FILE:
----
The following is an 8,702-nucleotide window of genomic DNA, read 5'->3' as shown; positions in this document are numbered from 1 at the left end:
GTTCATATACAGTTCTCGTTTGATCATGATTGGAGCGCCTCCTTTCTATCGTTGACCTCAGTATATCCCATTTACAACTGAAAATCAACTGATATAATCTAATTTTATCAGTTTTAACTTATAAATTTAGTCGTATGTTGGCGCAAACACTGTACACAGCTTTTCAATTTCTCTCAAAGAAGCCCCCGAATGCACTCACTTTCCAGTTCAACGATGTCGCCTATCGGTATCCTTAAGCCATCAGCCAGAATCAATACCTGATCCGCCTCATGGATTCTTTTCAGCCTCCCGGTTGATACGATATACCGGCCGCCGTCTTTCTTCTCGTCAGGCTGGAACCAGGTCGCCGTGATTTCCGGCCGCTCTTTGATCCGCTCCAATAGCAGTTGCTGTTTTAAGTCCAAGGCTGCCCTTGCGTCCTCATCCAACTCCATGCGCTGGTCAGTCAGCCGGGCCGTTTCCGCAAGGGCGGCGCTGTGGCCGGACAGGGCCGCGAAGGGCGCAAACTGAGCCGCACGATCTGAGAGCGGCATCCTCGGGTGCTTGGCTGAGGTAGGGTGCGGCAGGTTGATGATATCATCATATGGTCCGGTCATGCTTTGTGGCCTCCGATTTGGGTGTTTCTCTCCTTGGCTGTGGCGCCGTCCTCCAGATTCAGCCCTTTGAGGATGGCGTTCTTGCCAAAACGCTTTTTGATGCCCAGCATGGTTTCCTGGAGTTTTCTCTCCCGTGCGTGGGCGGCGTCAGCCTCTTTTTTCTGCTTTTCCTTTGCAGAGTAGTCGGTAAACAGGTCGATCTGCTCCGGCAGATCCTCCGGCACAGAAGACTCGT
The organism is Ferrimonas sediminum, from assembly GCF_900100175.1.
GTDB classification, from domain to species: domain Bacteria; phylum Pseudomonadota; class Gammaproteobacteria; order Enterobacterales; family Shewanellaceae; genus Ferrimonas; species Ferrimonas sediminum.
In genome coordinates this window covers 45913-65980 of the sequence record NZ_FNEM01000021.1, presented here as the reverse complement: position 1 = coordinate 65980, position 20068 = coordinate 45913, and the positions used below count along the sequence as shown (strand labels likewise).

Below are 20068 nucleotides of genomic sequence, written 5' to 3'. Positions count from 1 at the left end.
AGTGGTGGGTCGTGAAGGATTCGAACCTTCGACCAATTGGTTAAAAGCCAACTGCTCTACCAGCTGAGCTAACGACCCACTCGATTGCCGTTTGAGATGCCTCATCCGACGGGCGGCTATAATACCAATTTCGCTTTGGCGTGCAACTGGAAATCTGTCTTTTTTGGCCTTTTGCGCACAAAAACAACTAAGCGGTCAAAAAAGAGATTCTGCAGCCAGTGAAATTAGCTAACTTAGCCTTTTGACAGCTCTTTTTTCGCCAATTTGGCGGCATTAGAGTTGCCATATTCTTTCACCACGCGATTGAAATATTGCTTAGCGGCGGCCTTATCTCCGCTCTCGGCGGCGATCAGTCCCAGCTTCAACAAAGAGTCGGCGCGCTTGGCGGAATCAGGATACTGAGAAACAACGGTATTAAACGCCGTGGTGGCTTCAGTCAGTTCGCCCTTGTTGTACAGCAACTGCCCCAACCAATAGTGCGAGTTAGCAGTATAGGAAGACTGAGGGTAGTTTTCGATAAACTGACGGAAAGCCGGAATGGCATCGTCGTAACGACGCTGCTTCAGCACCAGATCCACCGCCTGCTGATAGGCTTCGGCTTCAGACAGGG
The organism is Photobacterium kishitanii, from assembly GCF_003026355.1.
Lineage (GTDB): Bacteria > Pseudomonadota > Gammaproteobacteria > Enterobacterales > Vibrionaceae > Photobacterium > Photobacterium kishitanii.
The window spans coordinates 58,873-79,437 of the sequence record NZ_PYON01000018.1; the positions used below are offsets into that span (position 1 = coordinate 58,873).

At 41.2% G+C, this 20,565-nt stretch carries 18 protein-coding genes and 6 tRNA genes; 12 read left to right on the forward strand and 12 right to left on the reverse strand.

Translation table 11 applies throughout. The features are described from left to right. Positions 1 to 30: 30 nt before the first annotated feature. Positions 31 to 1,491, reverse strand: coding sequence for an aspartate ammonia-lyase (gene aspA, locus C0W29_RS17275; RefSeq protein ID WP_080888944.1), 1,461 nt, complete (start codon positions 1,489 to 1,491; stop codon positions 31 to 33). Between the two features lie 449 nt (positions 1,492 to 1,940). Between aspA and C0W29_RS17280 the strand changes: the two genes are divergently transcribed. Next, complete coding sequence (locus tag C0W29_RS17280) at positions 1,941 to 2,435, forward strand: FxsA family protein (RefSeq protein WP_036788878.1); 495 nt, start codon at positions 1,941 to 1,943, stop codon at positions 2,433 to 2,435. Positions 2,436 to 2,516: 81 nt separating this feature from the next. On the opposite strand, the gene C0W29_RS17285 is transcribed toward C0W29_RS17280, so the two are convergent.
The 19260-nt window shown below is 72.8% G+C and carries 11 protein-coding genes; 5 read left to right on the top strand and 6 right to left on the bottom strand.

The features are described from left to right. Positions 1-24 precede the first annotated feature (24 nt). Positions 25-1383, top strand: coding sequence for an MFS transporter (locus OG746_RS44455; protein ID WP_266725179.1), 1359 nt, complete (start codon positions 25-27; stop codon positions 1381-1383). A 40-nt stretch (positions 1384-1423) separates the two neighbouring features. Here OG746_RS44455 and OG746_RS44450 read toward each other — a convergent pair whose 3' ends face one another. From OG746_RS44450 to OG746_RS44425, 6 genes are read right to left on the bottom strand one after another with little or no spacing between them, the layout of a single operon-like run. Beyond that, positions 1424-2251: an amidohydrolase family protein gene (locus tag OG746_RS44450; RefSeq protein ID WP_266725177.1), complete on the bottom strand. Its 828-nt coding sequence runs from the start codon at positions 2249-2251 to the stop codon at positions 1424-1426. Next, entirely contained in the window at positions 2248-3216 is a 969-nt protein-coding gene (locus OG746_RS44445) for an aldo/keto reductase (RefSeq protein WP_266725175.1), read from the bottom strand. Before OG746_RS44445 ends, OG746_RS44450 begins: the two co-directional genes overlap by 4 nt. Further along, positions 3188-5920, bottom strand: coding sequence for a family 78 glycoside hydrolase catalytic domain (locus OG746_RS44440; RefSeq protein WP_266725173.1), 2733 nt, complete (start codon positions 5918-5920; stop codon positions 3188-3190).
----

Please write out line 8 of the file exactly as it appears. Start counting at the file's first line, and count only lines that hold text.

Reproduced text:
The organism is Photobacterium kishitanii, from assembly GCF_003026355.1.